... a macro can be defined or undefined, and if it is defined it may also have a value - but it need not. So here we are not using the "value" of FILENAME_INCLUDE we are simply using its boolean state of defined or undefined; its value is irrelevant since it is not used as text replacement, and in this case indeed it has no value.
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    Originally Posted by st_crab
    Now, I opened stdio.h (I'm using DevC++. I browse to the "include" directory to explore C's header files), to think that I'd find the full definitions of all the standard in/out functions, but all I find are just declarations! Where do the full definitions lie?
    No one has mentioned yet to look at the man pages. Many pages online offer these man pages. Here is an example:

    www unix dot com / man-page / all / 3head / stdio.h /

    The manpage is usually much better for documentation purposes than looking at the header file.
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    Originally Posted by clifford
    So perhaps you should have started a new thread rather than tacking on an unrelated question mid thread. That assumes that everyone will read the entire thread rather than just answering the original question.
    I apologize, I didn't think about it that way. The deed is done, though!



    Originally Posted by clifford
    There is nothing special about header files - they are source code like any other - the compiler does not process them any differently than any other code.

    In the case of the include guard idiom...

    Code:
    #if !defined FILENAME_INCLUDE
    #define FILENAME_INCLUDE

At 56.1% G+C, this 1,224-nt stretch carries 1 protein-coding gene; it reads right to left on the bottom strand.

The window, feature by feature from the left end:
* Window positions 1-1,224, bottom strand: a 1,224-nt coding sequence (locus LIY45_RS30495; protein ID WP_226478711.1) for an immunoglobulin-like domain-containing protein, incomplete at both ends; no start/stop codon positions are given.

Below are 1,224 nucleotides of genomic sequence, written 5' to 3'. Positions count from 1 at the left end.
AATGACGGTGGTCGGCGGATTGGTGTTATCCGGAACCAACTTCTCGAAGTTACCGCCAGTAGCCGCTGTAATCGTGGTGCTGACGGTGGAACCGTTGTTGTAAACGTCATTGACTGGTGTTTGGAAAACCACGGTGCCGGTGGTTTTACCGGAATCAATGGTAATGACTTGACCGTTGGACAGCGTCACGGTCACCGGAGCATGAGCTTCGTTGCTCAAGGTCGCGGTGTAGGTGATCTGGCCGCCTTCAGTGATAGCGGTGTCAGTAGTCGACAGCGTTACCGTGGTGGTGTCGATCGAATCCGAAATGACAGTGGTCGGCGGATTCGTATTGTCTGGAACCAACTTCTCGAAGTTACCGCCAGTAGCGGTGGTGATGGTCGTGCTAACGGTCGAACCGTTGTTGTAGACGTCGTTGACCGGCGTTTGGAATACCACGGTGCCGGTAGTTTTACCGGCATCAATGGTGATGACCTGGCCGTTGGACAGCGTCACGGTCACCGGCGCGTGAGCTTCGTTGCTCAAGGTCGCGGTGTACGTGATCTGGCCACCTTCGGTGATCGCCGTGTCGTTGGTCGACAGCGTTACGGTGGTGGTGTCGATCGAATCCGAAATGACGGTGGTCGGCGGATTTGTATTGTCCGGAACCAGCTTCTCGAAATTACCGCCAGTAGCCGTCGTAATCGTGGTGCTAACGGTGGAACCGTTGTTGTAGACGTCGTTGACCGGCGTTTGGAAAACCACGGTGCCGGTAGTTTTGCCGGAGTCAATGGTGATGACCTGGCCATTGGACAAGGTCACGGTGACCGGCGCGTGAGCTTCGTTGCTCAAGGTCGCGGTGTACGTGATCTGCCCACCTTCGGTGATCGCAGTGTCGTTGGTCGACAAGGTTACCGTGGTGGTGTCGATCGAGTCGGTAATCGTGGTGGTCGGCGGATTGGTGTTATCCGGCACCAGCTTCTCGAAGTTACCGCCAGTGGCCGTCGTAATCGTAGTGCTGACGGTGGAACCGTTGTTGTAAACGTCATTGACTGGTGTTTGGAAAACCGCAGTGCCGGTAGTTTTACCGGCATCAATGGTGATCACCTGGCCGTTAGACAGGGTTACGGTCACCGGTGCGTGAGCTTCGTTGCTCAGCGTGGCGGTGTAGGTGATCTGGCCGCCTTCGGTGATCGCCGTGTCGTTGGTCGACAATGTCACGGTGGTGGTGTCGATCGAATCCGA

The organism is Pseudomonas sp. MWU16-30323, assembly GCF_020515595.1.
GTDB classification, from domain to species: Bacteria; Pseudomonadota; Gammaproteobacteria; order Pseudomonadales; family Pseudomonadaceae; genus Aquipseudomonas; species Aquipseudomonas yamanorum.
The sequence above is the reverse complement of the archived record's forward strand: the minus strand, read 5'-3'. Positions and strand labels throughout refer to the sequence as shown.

....
    
    #endif
    ... a macro can be defined or undefined, and if it is defined it may also have a value - but it need not. So here we are not using the "value" of FILENAME_INCLUDE we are simply using its boolean state of defined or undefined; its value is irrelevant since it is not used as text replacement, and in this case indeed it has no value.
    I see, so each macro also has a boolean state associated with it? Ok, that's good, but how does the preprocessor know, in this case for example, that the lines after "#define FILENAME_INCLUDE" have to be included, when usually a define directive causes the preprocessor to only read the following text in the same line only?

    Also, in light of this new info I'd like to ask about the #include directive - it basically throws all the code of the (mentioned) header file right there at the spot, AND it creates a (value-less") macro by the name of HEADERFILENAME_H?
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    Originally Posted by st_crab
    Also, in light of this new info I'd like to ask about the #include directive - it basically throws all the code of the (mentioned) header file right there at the spot, AND it creates a (value-less") macro by the name of HEADERFILENAME_H?
    The sequence

    C Code:
    #ifndef MY_HEADER_H
    #define MY_HEADER_H
     
    // ... some code
     
    #endif

    can be thought of operating as follows: the compiler goes to the first line and if MY_HEADER_H is already defined, it stops. If it is *not* already defined, then it procedes to line 2, where MY_HEADER_H is defined. Then all of the code is compiled.

    In other words, when you #include foo.h, there is no rule that says a symbol called FOO_H will be made. You have to do it yourself (via the #define directive in line 2).